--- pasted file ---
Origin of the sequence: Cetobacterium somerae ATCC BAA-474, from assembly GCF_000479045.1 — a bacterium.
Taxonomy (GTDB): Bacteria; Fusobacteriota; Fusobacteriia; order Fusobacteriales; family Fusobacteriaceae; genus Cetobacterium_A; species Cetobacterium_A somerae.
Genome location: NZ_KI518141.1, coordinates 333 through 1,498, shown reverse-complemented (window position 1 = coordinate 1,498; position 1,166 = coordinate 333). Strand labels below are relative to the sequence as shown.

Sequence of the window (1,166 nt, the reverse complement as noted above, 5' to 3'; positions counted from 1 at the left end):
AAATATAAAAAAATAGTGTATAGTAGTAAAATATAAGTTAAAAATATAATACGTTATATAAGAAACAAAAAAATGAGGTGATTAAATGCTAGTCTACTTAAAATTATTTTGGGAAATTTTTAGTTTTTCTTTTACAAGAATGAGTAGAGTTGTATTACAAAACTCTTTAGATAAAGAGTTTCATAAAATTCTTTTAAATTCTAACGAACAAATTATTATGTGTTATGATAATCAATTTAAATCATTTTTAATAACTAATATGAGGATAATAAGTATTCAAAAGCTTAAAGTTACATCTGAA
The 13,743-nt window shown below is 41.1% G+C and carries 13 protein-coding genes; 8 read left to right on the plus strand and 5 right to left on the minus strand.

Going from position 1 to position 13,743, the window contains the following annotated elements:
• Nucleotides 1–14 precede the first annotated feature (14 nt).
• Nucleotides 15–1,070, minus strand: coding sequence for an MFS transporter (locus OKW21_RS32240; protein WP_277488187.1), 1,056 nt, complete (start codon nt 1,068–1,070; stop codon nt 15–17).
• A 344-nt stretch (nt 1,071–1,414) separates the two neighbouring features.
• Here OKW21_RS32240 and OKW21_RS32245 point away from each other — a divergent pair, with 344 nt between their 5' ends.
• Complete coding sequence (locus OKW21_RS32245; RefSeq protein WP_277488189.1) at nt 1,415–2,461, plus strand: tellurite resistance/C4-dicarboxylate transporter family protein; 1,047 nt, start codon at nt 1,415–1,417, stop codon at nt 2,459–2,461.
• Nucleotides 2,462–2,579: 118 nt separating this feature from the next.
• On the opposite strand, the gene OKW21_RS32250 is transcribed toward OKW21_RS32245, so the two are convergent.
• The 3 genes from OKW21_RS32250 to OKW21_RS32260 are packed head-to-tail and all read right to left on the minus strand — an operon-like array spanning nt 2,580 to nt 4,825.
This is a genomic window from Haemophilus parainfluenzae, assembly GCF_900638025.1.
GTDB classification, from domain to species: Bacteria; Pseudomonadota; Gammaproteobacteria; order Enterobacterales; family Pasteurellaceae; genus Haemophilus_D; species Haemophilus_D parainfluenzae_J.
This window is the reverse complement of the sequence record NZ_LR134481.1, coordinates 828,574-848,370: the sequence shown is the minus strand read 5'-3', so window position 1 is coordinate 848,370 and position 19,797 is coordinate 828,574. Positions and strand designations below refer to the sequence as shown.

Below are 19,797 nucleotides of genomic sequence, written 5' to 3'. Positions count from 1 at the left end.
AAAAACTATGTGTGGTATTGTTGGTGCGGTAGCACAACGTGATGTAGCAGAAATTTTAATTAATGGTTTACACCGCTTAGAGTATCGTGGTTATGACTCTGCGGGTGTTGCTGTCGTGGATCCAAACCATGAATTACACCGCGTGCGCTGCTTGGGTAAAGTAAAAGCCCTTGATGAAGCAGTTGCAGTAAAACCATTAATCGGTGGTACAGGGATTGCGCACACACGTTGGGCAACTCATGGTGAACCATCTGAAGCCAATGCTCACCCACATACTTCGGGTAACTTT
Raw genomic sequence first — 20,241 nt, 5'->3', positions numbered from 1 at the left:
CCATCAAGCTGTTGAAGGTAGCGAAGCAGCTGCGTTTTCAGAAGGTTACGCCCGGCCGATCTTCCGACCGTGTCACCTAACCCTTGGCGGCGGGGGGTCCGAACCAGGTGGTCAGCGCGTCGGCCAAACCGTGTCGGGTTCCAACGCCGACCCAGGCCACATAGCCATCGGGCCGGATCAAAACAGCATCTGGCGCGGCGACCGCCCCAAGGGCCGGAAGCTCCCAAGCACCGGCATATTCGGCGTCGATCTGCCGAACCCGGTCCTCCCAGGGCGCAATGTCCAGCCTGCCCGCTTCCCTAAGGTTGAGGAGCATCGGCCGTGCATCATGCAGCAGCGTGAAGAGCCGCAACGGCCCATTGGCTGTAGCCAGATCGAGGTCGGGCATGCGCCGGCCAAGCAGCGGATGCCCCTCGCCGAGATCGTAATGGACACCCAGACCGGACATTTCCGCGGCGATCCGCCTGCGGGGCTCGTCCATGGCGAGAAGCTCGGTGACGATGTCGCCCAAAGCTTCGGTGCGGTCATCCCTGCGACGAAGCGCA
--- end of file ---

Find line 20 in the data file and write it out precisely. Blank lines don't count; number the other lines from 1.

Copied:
AAAAACTATGTGTGGTATTGTTGGTGCGGTAGCACAACGTGATGTAGCAGAAATTTTAATTAATGGTTTACACCGCTTAGAGTATCGTGGTTATGACTCTGCGGGTGTTGCTGTCGTGGATCCAAACCATGAATTACACCGCGTGCGCTGCTTGGGTAAAGTAAAAGCCCTTGATGAAGCAGTTGCAGTAAAACCATTAATCGGTGGTACAGGGATTGCGCACACACGTTGGGCAACTCATGGTGAACCATCTGAAGCCAATGCTCACCCACATACTTCGGGTAACTTT